Picking the best of the worst for Ryder Cup
NEW YORK (AP) — Graeme McDowell saw this coming nine months ago when his thoughts turned to the Ryder Cup.
And he turned out to be right. Just not for the right reasons.
Making the Ryder Cup team for either side is tougher than ever. So as McDowell sat down over a pint during the offseason and started listing the players who were likely to be at Gleneagles, it wasn’t long before he had exceeded the nine automatic qualifiers. Some were going to be at the mercy of European captain Paul McGinley.
“There’s going to be two or three guys who miss,” he said. “Good players. Quality players. I would assume McGinley’s wild cards are going to be very hotly contested. No doubt it’s going to be a tough team to get on.”
Such was the case Tuesday morning.
McDowell was the last man to qualify by a mere 1.61 world ranking points over Stephen Gallacher, and only because David Howell shot 63 in the final round of the Italian Open to deny Gallacher a share of second place to get those precious few points he was lacking.
Going on form, McGinley selected Gallacher, who will make his Ryder Cup debut just more than a month before the Scot turns 40.
The other picks were Lee Westwood and Ian Poulter, and neither was a surprise. Among the “good players, quality players” who missed out was Luke Donald, who has been nearly as effective as Poulter in the Ryder Cup, though in a more quiet fashion.
But here’s what McDowell — or McGinley, for that matter — might not have seen coming.
While the picks indeed were hotly contested, it was a matter of relying more on history than form. Aside from the Gallacher making a strong bid against relatively weak fields, no one stood out.
It was not unlike what U.S. captain Corey Pavin faced in 2010. He took Tiger Woods that year because he was Tiger Woods. He waited for someone to stand out, and no one did. In the final tournament before his picks, none of the 14 players on Pavin’s short list finished in the top 10.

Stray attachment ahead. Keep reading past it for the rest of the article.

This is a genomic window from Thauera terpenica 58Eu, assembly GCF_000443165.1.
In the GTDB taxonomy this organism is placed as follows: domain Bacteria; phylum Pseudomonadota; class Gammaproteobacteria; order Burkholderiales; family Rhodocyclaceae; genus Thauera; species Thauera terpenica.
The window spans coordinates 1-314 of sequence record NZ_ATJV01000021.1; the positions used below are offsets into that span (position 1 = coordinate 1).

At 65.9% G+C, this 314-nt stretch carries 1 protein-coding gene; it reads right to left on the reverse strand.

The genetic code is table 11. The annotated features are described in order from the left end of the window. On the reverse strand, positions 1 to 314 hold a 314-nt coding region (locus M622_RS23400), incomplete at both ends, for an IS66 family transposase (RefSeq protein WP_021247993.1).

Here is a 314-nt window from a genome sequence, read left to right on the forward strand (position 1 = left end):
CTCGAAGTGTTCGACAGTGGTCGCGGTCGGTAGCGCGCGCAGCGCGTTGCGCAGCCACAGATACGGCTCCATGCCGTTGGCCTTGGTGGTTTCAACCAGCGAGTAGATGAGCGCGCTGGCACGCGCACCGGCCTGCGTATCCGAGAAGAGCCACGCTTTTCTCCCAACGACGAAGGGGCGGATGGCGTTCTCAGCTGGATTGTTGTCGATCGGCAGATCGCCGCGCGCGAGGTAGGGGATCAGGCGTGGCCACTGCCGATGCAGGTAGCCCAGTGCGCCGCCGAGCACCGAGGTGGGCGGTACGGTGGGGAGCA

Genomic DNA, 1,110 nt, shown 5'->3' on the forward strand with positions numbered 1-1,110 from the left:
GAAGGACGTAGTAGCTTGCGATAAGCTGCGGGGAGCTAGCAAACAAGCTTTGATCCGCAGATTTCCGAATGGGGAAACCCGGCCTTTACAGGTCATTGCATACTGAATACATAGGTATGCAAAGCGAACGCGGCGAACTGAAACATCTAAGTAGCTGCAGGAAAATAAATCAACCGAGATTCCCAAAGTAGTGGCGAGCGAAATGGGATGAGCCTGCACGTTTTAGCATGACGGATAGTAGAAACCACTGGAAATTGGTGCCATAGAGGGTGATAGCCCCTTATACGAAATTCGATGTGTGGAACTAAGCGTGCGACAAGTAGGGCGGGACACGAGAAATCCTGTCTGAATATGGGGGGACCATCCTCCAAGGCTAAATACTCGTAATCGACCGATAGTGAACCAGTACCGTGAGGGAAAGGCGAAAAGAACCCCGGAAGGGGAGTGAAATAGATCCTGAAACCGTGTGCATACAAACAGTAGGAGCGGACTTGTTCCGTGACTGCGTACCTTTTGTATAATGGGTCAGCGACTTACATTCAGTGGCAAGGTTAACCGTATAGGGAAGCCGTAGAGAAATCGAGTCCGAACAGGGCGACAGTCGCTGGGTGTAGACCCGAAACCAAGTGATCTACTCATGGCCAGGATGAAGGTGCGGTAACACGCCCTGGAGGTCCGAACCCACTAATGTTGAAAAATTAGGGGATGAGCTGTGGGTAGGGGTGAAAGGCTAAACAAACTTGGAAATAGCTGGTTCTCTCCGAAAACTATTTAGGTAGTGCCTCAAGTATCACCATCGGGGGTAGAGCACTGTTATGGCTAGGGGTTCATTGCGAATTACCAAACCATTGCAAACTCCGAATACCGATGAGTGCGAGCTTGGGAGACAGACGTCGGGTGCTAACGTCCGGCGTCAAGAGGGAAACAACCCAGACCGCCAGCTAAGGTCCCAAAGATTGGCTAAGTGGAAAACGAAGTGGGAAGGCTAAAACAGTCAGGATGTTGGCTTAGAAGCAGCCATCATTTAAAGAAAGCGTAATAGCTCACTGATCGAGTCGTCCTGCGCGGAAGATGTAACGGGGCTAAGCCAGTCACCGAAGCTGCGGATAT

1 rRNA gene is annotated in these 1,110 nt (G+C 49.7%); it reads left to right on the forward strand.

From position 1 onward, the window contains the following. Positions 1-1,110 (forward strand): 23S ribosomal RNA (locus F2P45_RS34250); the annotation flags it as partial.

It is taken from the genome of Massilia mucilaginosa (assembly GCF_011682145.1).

Westwood closed with a 63 at Firestone to tie for 19th, and he tied for 15th at the PGA Championship, seven shots off the lead. He has had only two top 10s this year, including a victory in the Malaysian Open. Playing mainly on the PGA Tour, he didn’t make it out of the first round of the FedEx Cup playoffs.
Westwood is No. 38 in the world, after starting the year at No. 25.
As for Poulter?
Years ago, he said in a British magazine that when he reaches his full potential, “it will be just me and Tiger.” There’s a smidgen of truth to that — not in the world ranking, his original reference, but in the Ryder Cup.
Poulter was chosen because he’s Ian Poulter.
Even his teammates knew that. Westwood said jokingly during Europe’s winning news conference in 2012 — or maybe he wasn’t joking — that the criteria would be changed to nine automatic qualifiers, two picks and Poulter.
Poulter nearly single-handedly took down America at Medinah. He has won seven straight matches dating to Wales in 2010, and he is 11-2 in his last three Ryder Cups. He was picked purely on history.
The Englishman has registered only two finishes in the top 10 this year, in China and in Memphis. He is approaching the two-year anniversary of his last victory in the HSBC Champions. He has yet to win a stroke-play tournament in America. He started the year at No. 12. Poulter now is No. 36. He at least made it to the second FedEx Cup playoff event until getting eliminated.
The odd man out was Donald, who had every chance to make his case.
Donald is two years removed from being No. 1 in the world. But he has taken on a new swing coach, and his form has been lacking. His last victory was in Japan (the Dunlop Phoenix) at the end of last year. He had two good chances to win this year, finishing third in the BMW PGA Championship at Wentworth and second to Matt Kuchar’s holed bunker shot on the 18th hole at Hilton Head.
He was running neck and neck with McDowell for the last automatic spot on the team. In the final qualifying event, he missed the cut at The Barclays. In his final audition before McGinley announced his picks Tuesday morning, Donald opened with a 69 at TPC Boston, only to follow with rounds of 74-74 to fall out of contention.
“I keep asking myself one question that Paul should ask: Who would he rather have on Sunday trying to win a point?” Donald said on Friday. “Obviously, I have a lot of experience and I hope that’s going to count for a lot.”
That’s all he had to lean on — history, not form.
The same was true for Westwood and Poulter. One of them had to be the odd man out.